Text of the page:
Research Strategy Paper
Living with Hypothyroidism
Hypothyroidism is a chronic condition in which the thyroid gland is underactive meaning it produces too little thyroid hormone in which the body needs to function normally. Because there are low levels of the thyroid hormones needed, the body tends to slow down causing many symptoms (eHealthMD, 2004). Hypothyroidism is very common and is treatable easily most of the time, but it is a condition that takes time to adjust to living with it daily. A person with this condition must research and discuss with his or her doctors on the best way to manage it and to deal with it on a regular basis.
The symptoms of hypothyroidism are fatigue (feeling tired, sluggish, or weak), inability to tolerate cold, memory problems, difficulty concentrating, depression, constipation, heavy or irregular menstrual periods, dry skin, brittle nails, coarse or thinning hair, and slow body movements (WebMD, 2005-2007). A person may have one or more of these symptoms as these are symptoms when the condition is in a mild stage. People may have gone undiagnosed or had the condition for a long time and their symptoms can be more severe, such as an increase in heart rate, swelling of the arms, hands, legs, or feet, an enlarged thyroid gland, or muscle aches, cramps (WebMD, 2005-2007).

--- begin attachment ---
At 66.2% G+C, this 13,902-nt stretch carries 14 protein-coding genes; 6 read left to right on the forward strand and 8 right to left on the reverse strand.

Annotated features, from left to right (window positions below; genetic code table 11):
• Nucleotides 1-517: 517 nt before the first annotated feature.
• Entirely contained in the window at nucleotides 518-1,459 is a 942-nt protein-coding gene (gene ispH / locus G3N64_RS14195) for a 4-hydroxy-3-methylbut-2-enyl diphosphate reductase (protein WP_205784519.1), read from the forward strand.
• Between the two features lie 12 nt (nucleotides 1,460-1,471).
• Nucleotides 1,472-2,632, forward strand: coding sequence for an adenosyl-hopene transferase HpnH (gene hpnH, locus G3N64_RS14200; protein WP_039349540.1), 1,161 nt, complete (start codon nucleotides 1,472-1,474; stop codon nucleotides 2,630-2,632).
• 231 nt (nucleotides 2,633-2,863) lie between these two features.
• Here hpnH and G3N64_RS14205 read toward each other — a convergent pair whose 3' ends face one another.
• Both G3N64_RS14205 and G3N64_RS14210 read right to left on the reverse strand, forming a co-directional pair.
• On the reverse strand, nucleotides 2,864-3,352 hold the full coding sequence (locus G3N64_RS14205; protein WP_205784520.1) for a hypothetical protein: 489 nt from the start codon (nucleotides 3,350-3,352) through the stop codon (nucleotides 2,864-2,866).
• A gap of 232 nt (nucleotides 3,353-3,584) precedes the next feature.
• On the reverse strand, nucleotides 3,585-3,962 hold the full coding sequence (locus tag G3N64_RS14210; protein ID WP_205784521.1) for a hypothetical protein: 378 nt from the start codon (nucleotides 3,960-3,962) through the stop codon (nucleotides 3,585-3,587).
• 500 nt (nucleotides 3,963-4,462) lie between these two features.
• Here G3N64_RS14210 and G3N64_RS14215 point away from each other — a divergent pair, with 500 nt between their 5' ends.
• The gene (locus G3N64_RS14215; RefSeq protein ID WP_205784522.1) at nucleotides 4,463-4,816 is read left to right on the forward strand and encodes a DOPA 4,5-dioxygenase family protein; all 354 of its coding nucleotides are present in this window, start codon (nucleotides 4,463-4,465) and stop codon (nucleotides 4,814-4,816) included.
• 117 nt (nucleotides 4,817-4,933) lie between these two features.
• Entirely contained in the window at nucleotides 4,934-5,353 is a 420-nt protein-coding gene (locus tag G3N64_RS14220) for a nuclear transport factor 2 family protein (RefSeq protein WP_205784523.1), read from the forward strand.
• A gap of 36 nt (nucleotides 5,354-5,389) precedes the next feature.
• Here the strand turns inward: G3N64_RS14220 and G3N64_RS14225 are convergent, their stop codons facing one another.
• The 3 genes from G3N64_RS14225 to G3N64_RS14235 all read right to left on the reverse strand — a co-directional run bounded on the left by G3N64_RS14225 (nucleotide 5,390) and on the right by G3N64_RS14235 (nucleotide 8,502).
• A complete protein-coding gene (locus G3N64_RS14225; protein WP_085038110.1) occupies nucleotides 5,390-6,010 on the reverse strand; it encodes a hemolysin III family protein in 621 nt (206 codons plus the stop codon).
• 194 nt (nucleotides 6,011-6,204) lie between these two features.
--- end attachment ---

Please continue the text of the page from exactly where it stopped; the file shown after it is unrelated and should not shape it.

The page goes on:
Diagnosing of this condition can be made by testing the hormone levels in the blood stream. The two important hormones are thyroxine (T4) and triiodothyronine (T3). These are the hormones that the thyroid gland produces itself. The other hormone tested is the Thyroid Stimulating Hormone (TSH) this the hormone released from the pituitary gland in the brain. The pituitary gland tells the thyroid gland how much T3 and T4 hormone to produce. When the levels are high and not within a normal range there lies the problem of hypothyroidism. Hypothyroidism is regulated with a hormone pill a medication called...
References: eHealthMD. (2004). What is Hypothyroidism?. Retrieved from
Kallen, B. (2008). hypothyroidism. Natural Health, 38(4), 17. Retrieved from MasterFILE
WebMD. (2005-2007). Hypothroidism. Retrieved from http://www.webmd.com/a-to-z-
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